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Maternal nutrition, infants and children

Young children’s screen activities, sweet drink consumption and anthropometry: results from a prospective European study

Abstract

Background/Objectives:

This longitudinal study describes the relationship between young children’s screen time, dietary habits and anthropometric measures. The hypothesis was that television viewing and other screen activities at baseline result in increased consumption of sugar-sweetened beverages (SSB) and increased BMI, BMI z-score and waist to height ratio (WHtR) two years later. A second hypothesis was that SSB consumption mediates the association between the screen activities and changes in the anthropometric measures.

Subjects/Methods:

The study is a part of the prospective cohort study IDEFICS (“Identification and prevention of dietary and lifestyle-induced health effects in children and infants”), investigating diet, lifestyle and social determinants of obesity in 2 to 9-year-olds in eight European countries (baseline n=16 225, two-year follow-up; n=11 038). Anthropometry was objectively measured, and behaviours were parent-reported.

Results:

The main hypothesis was supported, but the second hypothesis was not confirmed. The odds ratio of being in the highest quintile of % change in WHtR was 1.26 (95% CI: 1.17–1.36) and in BMI 1.22 (95% CI: 1.13–1.31), for each hour per day watching television. The odds ratio of having increased SSB consumption was 1.19 (95% CI: 1.09–1.29) for each hour per day watching TV. The associations for total screen time were slightly weaker.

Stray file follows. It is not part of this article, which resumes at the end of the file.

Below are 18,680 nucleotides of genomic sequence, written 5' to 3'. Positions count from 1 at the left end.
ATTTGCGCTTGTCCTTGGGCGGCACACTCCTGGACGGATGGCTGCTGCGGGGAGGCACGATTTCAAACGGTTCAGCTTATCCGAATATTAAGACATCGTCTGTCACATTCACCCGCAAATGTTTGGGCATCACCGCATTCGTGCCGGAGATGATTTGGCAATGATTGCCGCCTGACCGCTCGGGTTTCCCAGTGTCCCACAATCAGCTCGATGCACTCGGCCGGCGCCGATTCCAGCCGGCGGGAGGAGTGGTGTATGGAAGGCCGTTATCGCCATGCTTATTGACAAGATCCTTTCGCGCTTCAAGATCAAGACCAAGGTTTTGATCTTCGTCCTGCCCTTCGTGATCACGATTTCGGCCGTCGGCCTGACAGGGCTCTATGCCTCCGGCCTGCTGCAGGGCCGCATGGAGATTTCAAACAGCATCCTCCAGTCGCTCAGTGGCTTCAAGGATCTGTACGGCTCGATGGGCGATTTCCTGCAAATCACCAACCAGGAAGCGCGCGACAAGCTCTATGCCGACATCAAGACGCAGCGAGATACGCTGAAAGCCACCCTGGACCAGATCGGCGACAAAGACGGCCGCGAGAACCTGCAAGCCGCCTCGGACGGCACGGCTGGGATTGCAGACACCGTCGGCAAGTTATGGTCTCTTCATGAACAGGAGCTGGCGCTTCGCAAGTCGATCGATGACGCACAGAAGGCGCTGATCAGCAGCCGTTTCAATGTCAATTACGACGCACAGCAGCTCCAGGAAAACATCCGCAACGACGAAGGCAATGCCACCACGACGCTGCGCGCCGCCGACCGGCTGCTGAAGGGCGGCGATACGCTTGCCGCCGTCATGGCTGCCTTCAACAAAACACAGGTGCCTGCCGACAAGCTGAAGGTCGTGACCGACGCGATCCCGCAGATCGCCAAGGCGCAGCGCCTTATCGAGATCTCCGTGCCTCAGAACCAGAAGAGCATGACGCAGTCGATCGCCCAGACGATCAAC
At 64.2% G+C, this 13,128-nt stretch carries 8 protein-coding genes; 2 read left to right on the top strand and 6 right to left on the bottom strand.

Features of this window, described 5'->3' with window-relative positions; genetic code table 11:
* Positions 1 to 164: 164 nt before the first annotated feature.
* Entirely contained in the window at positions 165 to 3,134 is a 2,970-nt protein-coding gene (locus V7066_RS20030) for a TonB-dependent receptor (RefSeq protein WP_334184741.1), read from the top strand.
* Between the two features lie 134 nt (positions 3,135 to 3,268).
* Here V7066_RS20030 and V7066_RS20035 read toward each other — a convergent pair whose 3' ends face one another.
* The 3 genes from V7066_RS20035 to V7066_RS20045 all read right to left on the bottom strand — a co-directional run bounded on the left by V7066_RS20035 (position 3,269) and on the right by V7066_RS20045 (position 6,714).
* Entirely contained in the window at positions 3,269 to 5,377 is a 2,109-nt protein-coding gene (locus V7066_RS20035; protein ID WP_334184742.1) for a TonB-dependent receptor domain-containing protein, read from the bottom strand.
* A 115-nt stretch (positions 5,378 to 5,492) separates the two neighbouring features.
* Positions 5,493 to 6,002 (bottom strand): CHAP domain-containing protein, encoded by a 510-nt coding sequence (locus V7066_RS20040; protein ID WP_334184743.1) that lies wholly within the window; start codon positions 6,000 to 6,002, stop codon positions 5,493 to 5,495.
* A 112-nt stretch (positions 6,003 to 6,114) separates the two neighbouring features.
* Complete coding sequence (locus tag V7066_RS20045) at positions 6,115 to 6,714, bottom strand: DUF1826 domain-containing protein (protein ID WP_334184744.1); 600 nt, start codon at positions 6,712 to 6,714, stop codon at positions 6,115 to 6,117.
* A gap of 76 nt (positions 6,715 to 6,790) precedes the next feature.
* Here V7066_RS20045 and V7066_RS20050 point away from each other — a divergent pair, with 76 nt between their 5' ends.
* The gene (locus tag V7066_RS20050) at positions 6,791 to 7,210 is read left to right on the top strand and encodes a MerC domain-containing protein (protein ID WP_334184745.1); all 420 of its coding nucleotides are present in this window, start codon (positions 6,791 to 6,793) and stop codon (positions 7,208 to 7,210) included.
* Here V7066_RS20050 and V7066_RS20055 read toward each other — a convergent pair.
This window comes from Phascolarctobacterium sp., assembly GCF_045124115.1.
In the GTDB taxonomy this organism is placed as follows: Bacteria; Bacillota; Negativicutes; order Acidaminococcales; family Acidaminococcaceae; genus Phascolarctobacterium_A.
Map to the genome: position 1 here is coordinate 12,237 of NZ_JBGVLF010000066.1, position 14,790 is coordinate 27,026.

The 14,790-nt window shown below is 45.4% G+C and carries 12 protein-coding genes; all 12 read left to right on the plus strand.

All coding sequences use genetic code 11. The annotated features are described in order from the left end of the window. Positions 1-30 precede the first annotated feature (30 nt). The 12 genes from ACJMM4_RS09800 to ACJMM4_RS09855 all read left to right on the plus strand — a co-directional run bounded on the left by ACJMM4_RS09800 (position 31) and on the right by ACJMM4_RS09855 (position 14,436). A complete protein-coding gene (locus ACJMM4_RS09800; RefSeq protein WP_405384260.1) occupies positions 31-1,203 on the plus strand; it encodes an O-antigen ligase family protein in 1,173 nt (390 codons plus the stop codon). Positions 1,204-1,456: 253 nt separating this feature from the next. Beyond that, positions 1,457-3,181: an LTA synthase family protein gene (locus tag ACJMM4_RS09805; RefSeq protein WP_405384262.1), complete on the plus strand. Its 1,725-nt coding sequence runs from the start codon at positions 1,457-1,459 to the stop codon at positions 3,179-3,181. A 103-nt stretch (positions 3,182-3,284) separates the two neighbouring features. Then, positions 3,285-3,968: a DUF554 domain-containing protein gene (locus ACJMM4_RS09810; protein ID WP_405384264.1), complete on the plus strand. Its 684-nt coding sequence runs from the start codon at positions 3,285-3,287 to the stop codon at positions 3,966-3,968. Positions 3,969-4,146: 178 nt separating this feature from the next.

Conclusions:

The results indicate substantial effects of TV viewing and other screen activities for young children, both on their consumption of sugary drinks and on an increase in BMI and central obesity. Our findings suggest that television viewing seems to have a stronger effect on food habits and anthropometry than other screen activities in this age group.

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Acknowledgements

This study was conducted as part of the IDEFICS study (http://www.idefics.eu). We gratefully acknowledge the financial support of the European Community within the Sixth RTD Framework Programme Contract No. 016181 and the grant support from EU for the IDEFICS study. We are grateful for the support provided by school boards, headmasters and communities. We thank the IDEFICS children and their parents for participating in this extensive examination.

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Correspondence to S Olafsdottir.

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Olafsdottir, S., Berg, C., Eiben, G. et al. Young children’s screen activities, sweet drink consumption and anthropometry: results from a prospective European study. Eur J Clin Nutr 68, 223–228 (2014). https://doi.org/10.1038/ejcn.2013.234

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  • DOI: https://doi.org/10.1038/ejcn.2013.234

Keywords

  • Children
  • screen time
  • television
  • soft drinks
  • overweight

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